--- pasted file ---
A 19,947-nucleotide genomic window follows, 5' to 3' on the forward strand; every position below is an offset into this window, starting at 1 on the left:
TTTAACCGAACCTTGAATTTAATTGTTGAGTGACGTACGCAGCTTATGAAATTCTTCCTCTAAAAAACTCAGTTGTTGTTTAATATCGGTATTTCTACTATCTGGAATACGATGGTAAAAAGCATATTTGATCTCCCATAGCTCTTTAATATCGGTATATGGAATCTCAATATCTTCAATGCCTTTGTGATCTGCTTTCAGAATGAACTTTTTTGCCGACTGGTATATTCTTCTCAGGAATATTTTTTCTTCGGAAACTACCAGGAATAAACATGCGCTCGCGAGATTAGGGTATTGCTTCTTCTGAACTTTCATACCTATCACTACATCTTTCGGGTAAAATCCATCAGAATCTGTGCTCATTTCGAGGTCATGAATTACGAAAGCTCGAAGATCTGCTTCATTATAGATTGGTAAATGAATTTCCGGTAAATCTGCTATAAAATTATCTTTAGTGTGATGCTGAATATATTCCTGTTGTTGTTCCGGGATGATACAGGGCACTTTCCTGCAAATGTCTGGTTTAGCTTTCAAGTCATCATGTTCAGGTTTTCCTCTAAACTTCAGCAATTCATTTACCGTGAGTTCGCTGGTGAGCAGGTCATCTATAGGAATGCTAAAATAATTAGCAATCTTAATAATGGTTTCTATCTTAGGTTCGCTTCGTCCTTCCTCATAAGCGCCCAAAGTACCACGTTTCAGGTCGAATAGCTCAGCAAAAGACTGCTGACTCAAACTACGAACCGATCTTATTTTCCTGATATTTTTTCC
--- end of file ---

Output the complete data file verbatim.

A 19,947-nucleotide genomic window follows, 5' to 3' on the forward strand; every position below is an offset into this window, starting at 1 on the left:
TTTAACCGAACCTTGAATTTAATTGTTGAGTGACGTACGCAGCTTATGAAATTCTTCCTCTAAAAAACTCAGTTGTTGTTTAATATCGGTATTTCTACTATCTGGAATACGATGGTAAAAAGCATATTTGATCTCCCATAGCTCTTTAATATCGGTATATGGAATCTCAATATCTTCAATGCCTTTGTGATCTGCTTTCAGAATGAACTTTTTTGCCGACTGGTATATTCTTCTCAGGAATATTTTTTCTTCGGAAACTACCAGGAATAAACATGCGCTCGCGAGATTAGGGTATTGCTTCTTCTGAACTTTCATACCTATCACTACATCTTTCGGGTAAAATCCATCAGAATCTGTGCTCATTTCGAGGTCATGAATTACGAAAGCTCGAAGATCTGCTTCATTATAGATTGGTAAATGAATTTCCGGTAAATCTGCTATAAAATTATCTTTAGTGTGATGCTGAATATATTCCTGTTGTTGTTCCGGGATGATACAGGGCACTTTCCTGCAAATGTCTGGTTTAGCTTTCAAGTCATCATGTTCAGGTTTTCCTCTAAACTTCAGCAATTCATTTACCGTGAGTTCGCTGGTGAGCAGGTCATCTATAGGAATGCTAAAATAATTAGCAATCTTAATAATGGTTTCTATCTTAGGTTCGCTTCGTCCTTCCTCATAAGCGCCCAAAGTACCACGTTTCAGGTCGAATAGCTCAGCAAAAGACTGCTGACTCAAACTACGAACCGATCTTATTTTCCTGATATTTTTTCC